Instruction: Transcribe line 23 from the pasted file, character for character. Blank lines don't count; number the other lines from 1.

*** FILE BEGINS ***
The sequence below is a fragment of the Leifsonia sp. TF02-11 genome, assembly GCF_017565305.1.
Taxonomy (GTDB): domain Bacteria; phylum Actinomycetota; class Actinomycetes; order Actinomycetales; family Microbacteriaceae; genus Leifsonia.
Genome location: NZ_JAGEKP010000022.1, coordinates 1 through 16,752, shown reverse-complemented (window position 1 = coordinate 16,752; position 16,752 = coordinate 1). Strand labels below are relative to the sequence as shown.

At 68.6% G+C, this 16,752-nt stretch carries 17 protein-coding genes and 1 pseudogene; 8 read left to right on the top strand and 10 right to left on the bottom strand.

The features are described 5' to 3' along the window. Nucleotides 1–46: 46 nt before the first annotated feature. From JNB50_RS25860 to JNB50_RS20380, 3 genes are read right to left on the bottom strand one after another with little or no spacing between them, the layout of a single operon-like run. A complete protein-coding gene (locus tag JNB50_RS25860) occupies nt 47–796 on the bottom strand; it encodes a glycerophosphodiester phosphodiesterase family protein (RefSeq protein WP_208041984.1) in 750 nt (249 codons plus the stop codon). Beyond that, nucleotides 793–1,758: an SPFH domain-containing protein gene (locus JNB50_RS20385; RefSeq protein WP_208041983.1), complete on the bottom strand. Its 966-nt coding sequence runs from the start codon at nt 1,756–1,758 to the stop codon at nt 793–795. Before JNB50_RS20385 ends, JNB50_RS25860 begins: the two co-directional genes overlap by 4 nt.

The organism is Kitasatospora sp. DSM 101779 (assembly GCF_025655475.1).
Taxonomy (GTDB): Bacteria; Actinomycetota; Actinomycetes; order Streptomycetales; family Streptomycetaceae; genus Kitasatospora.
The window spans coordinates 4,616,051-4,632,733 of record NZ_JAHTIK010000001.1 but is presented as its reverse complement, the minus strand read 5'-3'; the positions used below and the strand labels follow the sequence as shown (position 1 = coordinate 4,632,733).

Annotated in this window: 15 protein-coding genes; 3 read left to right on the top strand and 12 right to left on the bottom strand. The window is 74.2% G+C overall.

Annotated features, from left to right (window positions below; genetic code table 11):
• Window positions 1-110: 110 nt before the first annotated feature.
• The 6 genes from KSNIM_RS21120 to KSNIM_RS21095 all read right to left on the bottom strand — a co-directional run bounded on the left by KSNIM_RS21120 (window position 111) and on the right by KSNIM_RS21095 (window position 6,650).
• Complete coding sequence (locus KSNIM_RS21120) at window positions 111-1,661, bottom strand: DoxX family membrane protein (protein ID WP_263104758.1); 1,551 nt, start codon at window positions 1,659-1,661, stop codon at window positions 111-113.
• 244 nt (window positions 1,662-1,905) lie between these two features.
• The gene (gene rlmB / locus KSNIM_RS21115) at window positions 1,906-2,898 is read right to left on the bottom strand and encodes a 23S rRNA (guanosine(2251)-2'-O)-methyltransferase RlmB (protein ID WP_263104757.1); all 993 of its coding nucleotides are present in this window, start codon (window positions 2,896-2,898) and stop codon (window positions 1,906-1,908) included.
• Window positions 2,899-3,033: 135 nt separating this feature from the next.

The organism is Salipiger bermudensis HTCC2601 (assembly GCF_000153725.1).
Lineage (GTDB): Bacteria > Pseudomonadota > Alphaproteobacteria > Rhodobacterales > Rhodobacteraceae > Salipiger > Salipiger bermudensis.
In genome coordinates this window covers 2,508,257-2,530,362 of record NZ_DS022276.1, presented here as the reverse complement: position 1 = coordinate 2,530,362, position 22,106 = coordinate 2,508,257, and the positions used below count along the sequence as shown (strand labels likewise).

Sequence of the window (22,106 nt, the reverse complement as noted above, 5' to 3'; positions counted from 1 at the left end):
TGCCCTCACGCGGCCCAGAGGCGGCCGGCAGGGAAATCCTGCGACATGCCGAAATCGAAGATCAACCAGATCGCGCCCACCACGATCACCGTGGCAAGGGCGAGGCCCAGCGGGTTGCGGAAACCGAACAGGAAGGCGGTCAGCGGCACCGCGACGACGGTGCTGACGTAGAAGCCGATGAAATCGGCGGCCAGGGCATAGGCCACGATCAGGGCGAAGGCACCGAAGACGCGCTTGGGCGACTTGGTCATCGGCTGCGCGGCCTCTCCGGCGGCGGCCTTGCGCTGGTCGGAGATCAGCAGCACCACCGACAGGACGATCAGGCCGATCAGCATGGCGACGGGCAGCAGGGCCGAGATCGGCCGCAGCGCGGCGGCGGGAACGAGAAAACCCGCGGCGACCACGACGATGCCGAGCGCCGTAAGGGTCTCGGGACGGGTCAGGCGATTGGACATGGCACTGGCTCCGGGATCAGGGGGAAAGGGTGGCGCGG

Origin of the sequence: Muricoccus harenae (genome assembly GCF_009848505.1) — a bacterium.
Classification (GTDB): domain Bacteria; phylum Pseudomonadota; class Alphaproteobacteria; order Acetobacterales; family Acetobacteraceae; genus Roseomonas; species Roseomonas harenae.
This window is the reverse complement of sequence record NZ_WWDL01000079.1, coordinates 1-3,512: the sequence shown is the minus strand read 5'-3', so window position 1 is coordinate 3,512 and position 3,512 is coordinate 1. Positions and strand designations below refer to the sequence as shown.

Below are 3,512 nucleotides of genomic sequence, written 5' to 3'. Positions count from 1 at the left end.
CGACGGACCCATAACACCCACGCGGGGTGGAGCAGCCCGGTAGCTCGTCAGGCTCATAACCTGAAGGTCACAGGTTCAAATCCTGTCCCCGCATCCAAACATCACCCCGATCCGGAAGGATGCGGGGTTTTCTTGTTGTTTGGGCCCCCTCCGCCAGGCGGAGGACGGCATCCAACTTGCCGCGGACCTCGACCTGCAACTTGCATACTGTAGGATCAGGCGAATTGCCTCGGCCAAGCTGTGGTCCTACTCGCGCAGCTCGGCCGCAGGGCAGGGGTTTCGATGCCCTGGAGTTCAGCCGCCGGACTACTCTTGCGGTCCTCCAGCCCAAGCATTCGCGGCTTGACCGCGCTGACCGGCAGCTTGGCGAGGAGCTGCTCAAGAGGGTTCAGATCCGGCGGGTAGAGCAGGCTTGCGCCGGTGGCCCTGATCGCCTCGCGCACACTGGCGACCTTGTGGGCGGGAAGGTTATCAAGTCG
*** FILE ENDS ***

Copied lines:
Classification (GTDB): domain Bacteria; phylum Pseudomonadota; class Alphaproteobacteria; order Acetobacterales; family Acetobacteraceae; genus Roseomonas; species Roseomonas harenae.